In Türkiye, since 2015, Pride events have been systematically banned in the country, with events such as picnics and film screenings even being targeted with bans during Pride Month.
The arrests follow Amnesty International warning of the “brazen and deepening crackdown” LGBTQ+ people face in Türkiye.
“Nils Muižnieks, Amnesty International’s Europe director, said: “As thousands take to the streets of Istanbul and Izmir in defiance, they risk facing tear gas and rubber bullets.
“The authorities should allow LGBTI Pride Marches in Türkiye to go ahead safely and without interference.”
On Twitter, participants of the Pride event spoke out about attending the march in the face of oppression.
“The governor of Istanbul said that ‘any activity that threatens the institution of the family’ would not be allowed, and the police closed Taksim. But LGBTI+s found a way around and did not give up on the march!” one posted.
“Despite all the pressure, thousands of queers marched in Istanbul today. This victory is enough for us. I can cry of happiness,” another tweet read.
A third read: “Our stories of honour are different from each other, but they are also the same. My heart and soul are in Istanbul today. We were, we are, we will be.”
Prior to the arrests, activists gathered in Mıstık Park in Nişantaşı and hung a huge rainbow flag on a multi-storey carpark opposite the green. Passionate speeches were made demanding equality for LGBTQ+ people in the country.
“We carry the anger of the queers who have been subjected to torture by the state and its law enforcement agencies, and we declare that our anger will burn you,” one activist read. “We will not leave our spaces; you will get used to us.”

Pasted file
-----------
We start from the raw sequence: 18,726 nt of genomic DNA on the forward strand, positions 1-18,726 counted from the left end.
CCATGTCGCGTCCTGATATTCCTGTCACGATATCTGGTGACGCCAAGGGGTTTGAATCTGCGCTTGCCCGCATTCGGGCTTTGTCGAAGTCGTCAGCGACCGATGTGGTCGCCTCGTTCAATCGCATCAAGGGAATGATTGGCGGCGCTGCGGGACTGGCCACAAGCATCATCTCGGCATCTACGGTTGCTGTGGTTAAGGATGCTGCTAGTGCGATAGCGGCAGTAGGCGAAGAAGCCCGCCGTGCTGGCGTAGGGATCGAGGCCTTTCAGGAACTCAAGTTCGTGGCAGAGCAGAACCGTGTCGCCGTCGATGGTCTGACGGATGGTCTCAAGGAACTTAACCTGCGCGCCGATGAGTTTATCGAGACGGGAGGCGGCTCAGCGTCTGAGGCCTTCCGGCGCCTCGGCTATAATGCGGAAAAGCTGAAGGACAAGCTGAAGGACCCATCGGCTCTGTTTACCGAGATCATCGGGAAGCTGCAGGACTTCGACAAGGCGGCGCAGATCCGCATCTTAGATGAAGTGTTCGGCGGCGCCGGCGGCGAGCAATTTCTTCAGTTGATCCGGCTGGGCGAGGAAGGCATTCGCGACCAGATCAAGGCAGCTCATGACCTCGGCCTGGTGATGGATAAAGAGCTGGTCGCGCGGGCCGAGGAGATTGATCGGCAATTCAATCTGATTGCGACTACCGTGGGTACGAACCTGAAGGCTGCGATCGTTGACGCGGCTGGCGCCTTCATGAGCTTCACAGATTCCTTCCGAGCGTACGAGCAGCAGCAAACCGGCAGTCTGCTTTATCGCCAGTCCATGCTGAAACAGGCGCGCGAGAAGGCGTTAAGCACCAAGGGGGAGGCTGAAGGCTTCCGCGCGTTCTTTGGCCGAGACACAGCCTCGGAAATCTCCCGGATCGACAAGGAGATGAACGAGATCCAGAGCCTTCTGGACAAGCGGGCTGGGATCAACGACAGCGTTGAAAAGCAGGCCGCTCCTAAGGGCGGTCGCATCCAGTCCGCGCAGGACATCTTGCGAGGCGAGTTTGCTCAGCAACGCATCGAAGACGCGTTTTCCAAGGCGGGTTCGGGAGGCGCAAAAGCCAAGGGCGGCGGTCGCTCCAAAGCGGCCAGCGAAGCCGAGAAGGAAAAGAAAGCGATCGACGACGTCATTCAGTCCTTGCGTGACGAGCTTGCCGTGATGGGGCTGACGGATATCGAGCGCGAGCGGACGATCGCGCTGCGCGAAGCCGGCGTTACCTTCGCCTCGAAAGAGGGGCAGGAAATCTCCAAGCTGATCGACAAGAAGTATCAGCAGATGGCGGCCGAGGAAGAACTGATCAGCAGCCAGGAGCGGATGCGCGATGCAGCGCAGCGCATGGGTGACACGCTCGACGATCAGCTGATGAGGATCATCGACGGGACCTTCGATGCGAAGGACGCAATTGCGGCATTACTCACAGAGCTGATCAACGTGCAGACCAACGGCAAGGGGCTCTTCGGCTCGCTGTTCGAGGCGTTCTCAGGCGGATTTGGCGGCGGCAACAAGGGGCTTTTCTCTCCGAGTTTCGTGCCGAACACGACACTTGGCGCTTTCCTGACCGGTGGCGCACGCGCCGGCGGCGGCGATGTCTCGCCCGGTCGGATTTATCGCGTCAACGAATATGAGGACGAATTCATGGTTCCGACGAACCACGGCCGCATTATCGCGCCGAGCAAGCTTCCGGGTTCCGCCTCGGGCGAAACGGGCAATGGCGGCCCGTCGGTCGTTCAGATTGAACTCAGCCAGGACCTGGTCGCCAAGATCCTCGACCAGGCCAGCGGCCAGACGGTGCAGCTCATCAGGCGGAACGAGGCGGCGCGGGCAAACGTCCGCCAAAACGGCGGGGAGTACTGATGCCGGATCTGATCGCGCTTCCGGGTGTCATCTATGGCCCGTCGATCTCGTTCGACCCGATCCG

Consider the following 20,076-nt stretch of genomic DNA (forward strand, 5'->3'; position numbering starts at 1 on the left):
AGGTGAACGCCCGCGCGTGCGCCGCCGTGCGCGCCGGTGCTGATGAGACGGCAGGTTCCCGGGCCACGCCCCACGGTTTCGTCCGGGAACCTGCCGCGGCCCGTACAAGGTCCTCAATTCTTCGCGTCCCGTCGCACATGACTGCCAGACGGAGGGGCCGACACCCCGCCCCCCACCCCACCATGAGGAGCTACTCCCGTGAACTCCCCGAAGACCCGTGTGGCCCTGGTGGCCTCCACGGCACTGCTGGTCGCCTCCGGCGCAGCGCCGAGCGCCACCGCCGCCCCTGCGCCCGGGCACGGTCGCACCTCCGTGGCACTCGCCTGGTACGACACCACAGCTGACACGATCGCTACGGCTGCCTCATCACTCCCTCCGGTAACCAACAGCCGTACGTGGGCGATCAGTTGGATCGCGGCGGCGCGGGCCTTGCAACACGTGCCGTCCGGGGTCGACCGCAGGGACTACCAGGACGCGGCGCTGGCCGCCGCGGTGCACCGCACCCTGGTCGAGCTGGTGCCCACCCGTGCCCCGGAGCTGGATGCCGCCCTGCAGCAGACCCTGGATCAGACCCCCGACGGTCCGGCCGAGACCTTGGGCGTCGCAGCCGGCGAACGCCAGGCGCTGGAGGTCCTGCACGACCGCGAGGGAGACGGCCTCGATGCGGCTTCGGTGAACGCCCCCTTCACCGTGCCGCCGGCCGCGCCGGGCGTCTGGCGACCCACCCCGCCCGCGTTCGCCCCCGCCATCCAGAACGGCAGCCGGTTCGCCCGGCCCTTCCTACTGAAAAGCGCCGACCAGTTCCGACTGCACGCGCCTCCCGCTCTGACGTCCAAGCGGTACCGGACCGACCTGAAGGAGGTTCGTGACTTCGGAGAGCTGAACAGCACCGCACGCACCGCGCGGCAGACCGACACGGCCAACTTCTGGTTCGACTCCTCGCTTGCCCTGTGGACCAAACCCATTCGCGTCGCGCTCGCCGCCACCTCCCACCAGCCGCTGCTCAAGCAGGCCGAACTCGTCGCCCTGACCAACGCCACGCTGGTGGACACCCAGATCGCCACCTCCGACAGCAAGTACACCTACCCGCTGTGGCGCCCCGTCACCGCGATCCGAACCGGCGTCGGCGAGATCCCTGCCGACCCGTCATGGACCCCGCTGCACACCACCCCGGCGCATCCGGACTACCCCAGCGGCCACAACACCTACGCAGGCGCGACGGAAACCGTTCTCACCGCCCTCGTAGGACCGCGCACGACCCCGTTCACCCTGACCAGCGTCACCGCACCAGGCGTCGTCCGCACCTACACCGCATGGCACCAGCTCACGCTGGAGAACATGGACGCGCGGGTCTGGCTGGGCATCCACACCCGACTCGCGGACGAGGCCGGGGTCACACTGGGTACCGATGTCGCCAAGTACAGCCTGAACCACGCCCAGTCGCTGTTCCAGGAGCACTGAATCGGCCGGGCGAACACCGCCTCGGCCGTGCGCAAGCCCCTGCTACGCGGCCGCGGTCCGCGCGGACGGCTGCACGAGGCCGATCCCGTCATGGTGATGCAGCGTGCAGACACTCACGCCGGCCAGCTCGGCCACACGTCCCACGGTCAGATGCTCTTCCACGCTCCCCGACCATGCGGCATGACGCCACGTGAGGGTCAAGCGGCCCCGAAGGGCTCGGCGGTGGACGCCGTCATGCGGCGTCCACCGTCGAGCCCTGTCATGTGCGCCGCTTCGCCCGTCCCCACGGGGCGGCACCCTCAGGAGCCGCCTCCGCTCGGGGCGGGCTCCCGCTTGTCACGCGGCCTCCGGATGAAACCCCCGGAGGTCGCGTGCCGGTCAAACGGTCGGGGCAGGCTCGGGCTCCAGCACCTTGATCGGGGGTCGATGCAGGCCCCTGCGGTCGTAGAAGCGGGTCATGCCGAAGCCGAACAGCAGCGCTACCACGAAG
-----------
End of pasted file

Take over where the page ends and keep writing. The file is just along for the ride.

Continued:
The speech went on to condemn President Recep Tayyip Erdoğan’s victory speech following his re-election in May, in which he stated: “LGBTI is a poison injected into the institution of the family. It is not possible for us to accept that poison.
“No one can speak against the family.”
Protestors at Istanbul Pride responded by “rejecting” Erdoğan’s anti-LGBTQ+ rhetoric.
“We reject this politics of hatred and denial,” the activist told those gathered. “Despite all the prohibitions, criminalisations, pressures, and attempts to suppress us, we will continue to advocate for a humane life for everyone and persist in democratic living.”
Istanbul Pride has been celebrated since 2003, but from 2015, it has been banned by Turkish authorities. Despite this, activists in different cities across the country – including Mersin, Adana, Ankara and Eskisehir – plan to go ahead with Pride events.
Source : Thepinknews